What disappoints me the most about these articles is why these two Native women felt the need to publicly lash out in an attempt to devalue the work and opinions of other Native women (and men) before they could even see a finished product. How is that helping to promote any sort of positive role model of Indigenous womanhood? I can understand that they have their own opinions and concerns, but I cannot condone the vehemence with which they attack the project. There is nothing respectful about this type of dialogue, rather they are themselves enforcing different stereotypes when they reject the possibility that any Native woman might have a valid reason to, herself, choose to identify with Tiger Lily.

I already have written about my own work with reappropration on a blog post for Four Winds. I think this type of work has an important place at the table. So when Midge concludes her article with a long list of stereotypically racist imagery and asks whether they should be taken back, I say, "YES!" This is one of the things that Native people and artists can do to combat these types of negative depictions. A single artwork isn't going to end racism, but it can contribute to the conversation and get other people to think about their long-held beliefs in new ways. Look at Kara Walker, an African-American artist who created the work shown above (A Subtlety, 2014) that reappropriates negative stereotypes of black women. Should she not do the work she is doing? Should she just ignore racist historical depictions of black women and let those images continue to speak for themselves? No!

I really like what Simon Tam, bass player for The Slants, the worlds first all Asian-American dance rock band, has to say about reappropriation:

"For my band, we are referring to our collected group as “The Slants.” It is ludicrous to believe that this would justify someone beginning to use the term in a hurtful manner as the common norm. A popular feminist magazine that also is named after a re-appropriated term, “Bitch,” isn’t supporting people to call all females bitches. When Chinese rap artist Jin refers to himself as “chink” or “slant eye” in his lyrics, people aren’t drawing the conclusion that they are justified in using the term. Constituents see that individuals directly tied to the referenced community are using it in a personal and positive manner. It is through positive exposure that we educate others on appropriate uses of a term as well as the necessity of bold acts of self-pride from members of under represented communities."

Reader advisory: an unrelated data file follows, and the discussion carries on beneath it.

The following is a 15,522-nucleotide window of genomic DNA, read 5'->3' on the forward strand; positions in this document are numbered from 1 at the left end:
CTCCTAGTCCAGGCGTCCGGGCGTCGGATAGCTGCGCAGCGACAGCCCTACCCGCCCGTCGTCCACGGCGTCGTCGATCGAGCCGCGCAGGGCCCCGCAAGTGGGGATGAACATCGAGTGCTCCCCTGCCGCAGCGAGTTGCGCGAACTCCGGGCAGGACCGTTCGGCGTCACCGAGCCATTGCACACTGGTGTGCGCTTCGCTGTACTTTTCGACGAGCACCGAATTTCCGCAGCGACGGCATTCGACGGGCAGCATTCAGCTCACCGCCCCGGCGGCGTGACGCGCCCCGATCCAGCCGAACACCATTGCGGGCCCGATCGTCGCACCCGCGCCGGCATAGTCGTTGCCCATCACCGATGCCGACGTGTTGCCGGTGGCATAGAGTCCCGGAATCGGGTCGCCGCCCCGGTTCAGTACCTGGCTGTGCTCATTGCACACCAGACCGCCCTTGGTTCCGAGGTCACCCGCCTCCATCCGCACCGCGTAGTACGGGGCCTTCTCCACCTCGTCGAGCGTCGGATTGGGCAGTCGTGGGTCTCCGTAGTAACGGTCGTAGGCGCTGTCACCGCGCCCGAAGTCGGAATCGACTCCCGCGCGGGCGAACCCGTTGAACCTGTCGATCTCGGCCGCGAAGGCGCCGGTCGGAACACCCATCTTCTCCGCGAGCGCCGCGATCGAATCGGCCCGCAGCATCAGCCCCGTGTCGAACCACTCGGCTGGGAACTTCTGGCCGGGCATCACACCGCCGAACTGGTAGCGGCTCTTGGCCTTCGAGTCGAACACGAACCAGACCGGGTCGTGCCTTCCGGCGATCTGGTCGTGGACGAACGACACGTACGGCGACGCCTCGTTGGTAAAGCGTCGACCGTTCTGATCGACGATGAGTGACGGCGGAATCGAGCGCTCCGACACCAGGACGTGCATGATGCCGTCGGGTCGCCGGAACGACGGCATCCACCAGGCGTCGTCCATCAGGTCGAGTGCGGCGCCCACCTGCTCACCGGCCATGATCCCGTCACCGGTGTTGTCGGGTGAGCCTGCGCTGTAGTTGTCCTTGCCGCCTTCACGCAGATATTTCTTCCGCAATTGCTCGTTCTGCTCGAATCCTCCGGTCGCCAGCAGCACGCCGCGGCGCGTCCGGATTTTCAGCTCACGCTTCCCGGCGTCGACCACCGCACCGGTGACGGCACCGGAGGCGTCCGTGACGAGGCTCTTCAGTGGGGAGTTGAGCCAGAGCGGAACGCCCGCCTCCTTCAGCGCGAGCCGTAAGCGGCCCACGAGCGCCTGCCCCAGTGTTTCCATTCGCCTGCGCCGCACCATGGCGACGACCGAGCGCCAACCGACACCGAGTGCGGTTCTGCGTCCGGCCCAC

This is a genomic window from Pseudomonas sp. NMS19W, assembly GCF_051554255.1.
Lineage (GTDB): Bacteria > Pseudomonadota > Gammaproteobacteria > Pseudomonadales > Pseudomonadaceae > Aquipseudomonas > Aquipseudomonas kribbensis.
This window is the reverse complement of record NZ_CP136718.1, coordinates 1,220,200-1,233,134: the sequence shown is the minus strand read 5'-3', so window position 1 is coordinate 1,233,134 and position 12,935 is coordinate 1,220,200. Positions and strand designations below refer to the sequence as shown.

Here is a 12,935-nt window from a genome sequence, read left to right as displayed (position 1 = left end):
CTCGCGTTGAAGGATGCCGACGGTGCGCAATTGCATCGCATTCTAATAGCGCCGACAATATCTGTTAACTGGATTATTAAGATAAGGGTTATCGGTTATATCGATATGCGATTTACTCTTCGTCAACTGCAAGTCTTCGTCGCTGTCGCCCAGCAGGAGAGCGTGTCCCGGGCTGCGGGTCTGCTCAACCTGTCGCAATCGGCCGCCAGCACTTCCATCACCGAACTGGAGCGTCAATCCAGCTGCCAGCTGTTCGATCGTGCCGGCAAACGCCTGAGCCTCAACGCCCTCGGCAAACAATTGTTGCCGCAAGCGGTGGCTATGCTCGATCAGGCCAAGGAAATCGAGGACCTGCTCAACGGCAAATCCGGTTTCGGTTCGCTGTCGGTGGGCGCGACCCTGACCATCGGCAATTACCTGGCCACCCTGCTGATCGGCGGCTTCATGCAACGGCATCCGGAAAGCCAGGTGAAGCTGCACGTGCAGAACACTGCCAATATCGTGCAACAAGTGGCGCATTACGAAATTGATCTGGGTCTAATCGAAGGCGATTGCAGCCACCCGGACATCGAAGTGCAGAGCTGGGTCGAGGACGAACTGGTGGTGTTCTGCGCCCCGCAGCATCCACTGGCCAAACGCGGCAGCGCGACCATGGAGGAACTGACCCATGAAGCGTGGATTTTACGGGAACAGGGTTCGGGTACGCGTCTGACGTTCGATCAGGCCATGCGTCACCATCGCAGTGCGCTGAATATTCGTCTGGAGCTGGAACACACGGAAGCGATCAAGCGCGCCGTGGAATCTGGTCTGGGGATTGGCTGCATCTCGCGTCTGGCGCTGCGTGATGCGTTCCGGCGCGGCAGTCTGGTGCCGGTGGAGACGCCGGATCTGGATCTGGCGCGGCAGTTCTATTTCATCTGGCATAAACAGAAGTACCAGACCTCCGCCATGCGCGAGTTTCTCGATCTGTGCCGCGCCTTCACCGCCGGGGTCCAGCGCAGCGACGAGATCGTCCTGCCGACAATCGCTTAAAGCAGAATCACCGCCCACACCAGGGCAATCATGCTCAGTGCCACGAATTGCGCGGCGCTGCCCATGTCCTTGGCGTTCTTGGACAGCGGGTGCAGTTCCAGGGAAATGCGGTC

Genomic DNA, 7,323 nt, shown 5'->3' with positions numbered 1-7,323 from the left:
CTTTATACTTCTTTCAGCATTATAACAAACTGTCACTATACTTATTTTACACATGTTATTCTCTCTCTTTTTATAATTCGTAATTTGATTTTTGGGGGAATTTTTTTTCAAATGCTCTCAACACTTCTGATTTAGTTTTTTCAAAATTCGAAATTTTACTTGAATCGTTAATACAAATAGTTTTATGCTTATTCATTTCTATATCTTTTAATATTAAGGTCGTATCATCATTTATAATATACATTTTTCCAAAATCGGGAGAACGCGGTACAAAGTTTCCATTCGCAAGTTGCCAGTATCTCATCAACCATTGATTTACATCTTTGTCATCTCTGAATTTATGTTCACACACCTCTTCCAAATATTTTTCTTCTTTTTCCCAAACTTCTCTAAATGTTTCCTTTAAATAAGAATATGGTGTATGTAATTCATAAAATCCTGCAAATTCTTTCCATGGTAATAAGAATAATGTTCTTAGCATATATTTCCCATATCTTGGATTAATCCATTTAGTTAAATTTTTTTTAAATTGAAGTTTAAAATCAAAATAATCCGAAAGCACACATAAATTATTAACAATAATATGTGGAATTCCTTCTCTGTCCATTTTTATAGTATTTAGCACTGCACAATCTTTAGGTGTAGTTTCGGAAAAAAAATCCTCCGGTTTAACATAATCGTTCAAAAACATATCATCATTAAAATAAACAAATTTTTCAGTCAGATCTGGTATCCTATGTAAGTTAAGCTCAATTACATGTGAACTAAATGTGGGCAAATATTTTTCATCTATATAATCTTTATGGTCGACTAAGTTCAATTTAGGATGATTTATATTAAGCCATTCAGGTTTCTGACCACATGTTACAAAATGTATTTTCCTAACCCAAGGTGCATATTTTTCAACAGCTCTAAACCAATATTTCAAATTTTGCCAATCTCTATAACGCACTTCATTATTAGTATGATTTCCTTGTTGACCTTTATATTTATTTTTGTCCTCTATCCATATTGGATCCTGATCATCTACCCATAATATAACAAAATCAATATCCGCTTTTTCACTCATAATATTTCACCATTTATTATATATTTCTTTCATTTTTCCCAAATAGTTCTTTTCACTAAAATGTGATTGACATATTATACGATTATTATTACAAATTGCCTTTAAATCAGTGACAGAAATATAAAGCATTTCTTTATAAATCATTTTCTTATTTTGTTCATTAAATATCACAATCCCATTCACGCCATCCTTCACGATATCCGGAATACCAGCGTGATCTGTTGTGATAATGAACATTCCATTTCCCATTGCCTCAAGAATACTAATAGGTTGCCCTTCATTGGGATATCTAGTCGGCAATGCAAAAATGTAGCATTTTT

And he closes with this:

"So before we lash out at our fellow Asian American activists for re-appropriation, why not reach out to them and attempt to understand their work first? If we are creating a positive message, engage others, and inspiring others to give our community a voice, shouldn’t we find meaningful ways to support one another rather than create division and tear each other down?"

Yes, why can't we support each other? Just because we can choose to ignore poor old stereotypical Tiger Lily doesn't mean that she would somehow cease to have ever existed.

I'll end with an excerpt from the Taking Back Tiger Lily issue's Letter From the Editors:

"So feel free to enjoy these works. Feel free to disagree. Let them inspire you to Take Back Tiger Lily in your own way. But don’t follow my initial treatment of her. Don’t ignore her. No matter your personal solution to this issue, ignoring the image doesn’t make it disappear. People remember; society remembers. Tiger Lily deserves our attention, and we deserve the chance to take back that image."